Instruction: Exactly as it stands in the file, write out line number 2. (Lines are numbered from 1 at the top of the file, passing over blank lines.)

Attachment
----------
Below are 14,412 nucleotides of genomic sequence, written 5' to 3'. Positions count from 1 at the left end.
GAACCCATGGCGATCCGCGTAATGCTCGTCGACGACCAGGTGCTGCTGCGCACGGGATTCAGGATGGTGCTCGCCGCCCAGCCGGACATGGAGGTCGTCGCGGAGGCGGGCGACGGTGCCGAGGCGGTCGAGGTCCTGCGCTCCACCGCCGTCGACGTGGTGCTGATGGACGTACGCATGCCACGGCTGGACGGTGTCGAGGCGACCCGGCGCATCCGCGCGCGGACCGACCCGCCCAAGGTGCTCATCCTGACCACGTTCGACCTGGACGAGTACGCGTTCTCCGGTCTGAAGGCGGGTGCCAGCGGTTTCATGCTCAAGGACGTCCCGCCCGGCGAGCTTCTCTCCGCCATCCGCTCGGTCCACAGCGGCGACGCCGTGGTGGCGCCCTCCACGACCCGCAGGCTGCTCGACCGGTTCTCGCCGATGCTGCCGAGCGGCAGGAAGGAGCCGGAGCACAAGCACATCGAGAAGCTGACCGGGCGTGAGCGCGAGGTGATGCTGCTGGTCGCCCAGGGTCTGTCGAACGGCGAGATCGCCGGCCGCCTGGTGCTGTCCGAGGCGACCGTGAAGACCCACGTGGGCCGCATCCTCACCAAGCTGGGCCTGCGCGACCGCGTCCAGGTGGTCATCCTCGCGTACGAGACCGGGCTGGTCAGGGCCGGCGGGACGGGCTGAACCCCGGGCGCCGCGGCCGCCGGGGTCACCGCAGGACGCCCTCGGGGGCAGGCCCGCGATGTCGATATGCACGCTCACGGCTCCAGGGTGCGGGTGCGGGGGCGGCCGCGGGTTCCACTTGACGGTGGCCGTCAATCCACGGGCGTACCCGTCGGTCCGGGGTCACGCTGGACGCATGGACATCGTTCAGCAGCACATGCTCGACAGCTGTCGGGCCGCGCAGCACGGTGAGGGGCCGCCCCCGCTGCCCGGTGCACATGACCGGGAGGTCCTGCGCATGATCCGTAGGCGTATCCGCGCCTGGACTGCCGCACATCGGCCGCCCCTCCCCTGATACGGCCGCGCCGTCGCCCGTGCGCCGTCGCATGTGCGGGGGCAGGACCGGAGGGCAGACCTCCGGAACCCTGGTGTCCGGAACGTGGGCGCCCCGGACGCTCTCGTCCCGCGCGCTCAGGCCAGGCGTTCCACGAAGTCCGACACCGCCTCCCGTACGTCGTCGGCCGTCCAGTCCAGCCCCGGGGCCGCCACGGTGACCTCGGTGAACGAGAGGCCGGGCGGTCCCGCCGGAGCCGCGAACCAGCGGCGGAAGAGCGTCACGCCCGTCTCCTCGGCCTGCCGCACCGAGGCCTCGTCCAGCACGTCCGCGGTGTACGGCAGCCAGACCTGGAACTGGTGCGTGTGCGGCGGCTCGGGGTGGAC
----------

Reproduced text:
GAACCCATGGCGATCCGCGTAATGCTCGTCGACGACCAGGTGCTGCTGCGCACGGGATTCAGGATGGTGCTCGCCGCCCAGCCGGACATGGAGGTCGTCGCGGAGGCGGGCGACGGTGCCGAGGCGGTCGAGGTCCTGCGCTCCACCGCCGTCGACGTGGTGCTGATGGACGTACGCATGCCACGGCTGGACGGTGTCGAGGCGACCCGGCGCATCCGCGCGCGGACCGACCCGCCCAAGGTGCTCATCCTGACCACGTTCGACCTGGACGAGTACGCGTTCTCCGGTCTGAAGGCGGGTGCCAGCGGTTTCATGCTCAAGGACGTCCCGCCCGGCGAGCTTCTCTCCGCCATCCGCTCGGTCCACAGCGGCGACGCCGTGGTGGCGCCCTCCACGACCCGCAGGCTGCTCGACCGGTTCTCGCCGATGCTGCCGAGCGGCAGGAAGGAGCCGGAGCACAAGCACATCGAGAAGCTGACCGGGCGTGAGCGCGAGGTGATGCTGCTGGTCGCCCAGGGTCTGTCGAACGGCGAGATCGCCGGCCGCCTGGTGCTGTCCGAGGCGACCGTGAAGACCCACGTGGGCCGCATCCTCACCAAGCTGGGCCTGCGCGACCGCGTCCAGGTGGTCATCCTCGCGTACGAGACCGGGCTGGTCAGGGCCGGCGGGACGGGCTGAACCCCGGGCGCCGCGGCCGCCGGGGTCACCGCAGGACGCCCTCGGGGGCAGGCCCGCGATGTCGATATGCACGCTCACGGCTCCAGGGTGCGGGTGCGGGGGCGGCCGCGGGTTCCACTTGACGGTGGCCGTCAATCCACGGGCGTACCCGTCGGTCCGGGGTCACGCTGGACGCATGGACATCGTTCAGCAGCACATGCTCGACAGCTGTCGGGCCGCGCAGCACGGTGAGGGGCCGCCCCCGCTGCCCGGTGCACATGACCGGGAGGTCCTGCGCATGATCCGTAGGCGTATCCGCGCCTGGACTGCCGCACATCGGCCGCCCCTCCCCTGATACGGCCGCGCCGTCGCCCGTGCGCCGTCGCATGTGCGGGGGCAGGACCGGAGGGCAGACCTCCGGAACCCTGGTGTCCGGAACGTGGGCGCCCCGGACGCTCTCGTCCCGCGCGCTCAGGCCAGGCGTTCCACGAAGTCCGACACCGCCTCCCGTACGTCGTCGGCCGTCCAGTCCAGCCCCGGGGCCGCCACGGTGACCTCGGTGAACGAGAGGCCGGGCGGTCCCGCCGGAGCCGCGAACCAGCGGCGGAAGAGCGTCACGCCCGTCTCCTCGGCCTGCCGCACCGAGGCCTCGTCCAGCACGTCCGCGGTGTACGGCAGCCAGACCTGGAACTGGTGCGTGTGCGGCGGCTCGGGGTGGAC